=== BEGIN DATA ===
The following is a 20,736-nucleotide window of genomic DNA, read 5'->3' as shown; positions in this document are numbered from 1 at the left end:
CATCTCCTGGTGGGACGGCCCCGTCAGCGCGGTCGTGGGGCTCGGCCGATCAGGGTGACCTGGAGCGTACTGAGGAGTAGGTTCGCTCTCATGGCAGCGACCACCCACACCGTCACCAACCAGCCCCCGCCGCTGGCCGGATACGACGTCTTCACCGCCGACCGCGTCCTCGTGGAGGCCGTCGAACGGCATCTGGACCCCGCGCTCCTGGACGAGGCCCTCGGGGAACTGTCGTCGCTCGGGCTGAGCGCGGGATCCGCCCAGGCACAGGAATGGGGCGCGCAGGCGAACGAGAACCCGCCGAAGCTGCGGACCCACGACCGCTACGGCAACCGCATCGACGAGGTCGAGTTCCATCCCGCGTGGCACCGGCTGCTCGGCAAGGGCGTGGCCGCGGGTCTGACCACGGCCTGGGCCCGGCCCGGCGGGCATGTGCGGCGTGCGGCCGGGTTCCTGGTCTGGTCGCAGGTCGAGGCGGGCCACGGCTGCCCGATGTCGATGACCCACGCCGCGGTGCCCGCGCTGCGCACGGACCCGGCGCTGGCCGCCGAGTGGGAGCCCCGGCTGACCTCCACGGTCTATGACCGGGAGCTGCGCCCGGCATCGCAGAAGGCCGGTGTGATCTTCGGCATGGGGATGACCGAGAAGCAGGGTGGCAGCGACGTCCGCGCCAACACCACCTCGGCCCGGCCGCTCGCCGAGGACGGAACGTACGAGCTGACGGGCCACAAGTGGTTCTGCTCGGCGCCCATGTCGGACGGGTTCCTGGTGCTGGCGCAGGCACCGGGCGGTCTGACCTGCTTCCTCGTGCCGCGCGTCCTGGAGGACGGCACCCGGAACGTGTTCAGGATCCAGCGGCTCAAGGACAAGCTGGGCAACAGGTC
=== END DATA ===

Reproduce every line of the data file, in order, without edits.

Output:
The following is a 20,736-nucleotide window of genomic DNA, read 5'->3' as shown; positions in this document are numbered from 1 at the left end:
CATCTCCTGGTGGGACGGCCCCGTCAGCGCGGTCGTGGGGCTCGGCCGATCAGGGTGACCTGGAGCGTACTGAGGAGTAGGTTCGCTCTCATGGCAGCGACCACCCACACCGTCACCAACCAGCCCCCGCCGCTGGCCGGATACGACGTCTTCACCGCCGACCGCGTCCTCGTGGAGGCCGTCGAACGGCATCTGGACCCCGCGCTCCTGGACGAGGCCCTCGGGGAACTGTCGTCGCTCGGGCTGAGCGCGGGATCCGCCCAGGCACAGGAATGGGGCGCGCAGGCGAACGAGAACCCGCCGAAGCTGCGGACCCACGACCGCTACGGCAACCGCATCGACGAGGTCGAGTTCCATCCCGCGTGGCACCGGCTGCTCGGCAAGGGCGTGGCCGCGGGTCTGACCACGGCCTGGGCCCGGCCCGGCGGGCATGTGCGGCGTGCGGCCGGGTTCCTGGTCTGGTCGCAGGTCGAGGCGGGCCACGGCTGCCCGATGTCGATGACCCACGCCGCGGTGCCCGCGCTGCGCACGGACCCGGCGCTGGCCGCCGAGTGGGAGCCCCGGCTGACCTCCACGGTCTATGACCGGGAGCTGCGCCCGGCATCGCAGAAGGCCGGTGTGATCTTCGGCATGGGGATGACCGAGAAGCAGGGTGGCAGCGACGTCCGCGCCAACACCACCTCGGCCCGGCCGCTCGCCGAGGACGGAACGTACGAGCTGACGGGCCACAAGTGGTTCTGCTCGGCGCCCATGTCGGACGGGTTCCTGGTGCTGGCGCAGGCACCGGGCGGTCTGACCTGCTTCCTCGTGCCGCGCGTCCTGGAGGACGGCACCCGGAACGTGTTCAGGATCCAGCGGCTCAAGGACAAGCTGGGCAACAGGTC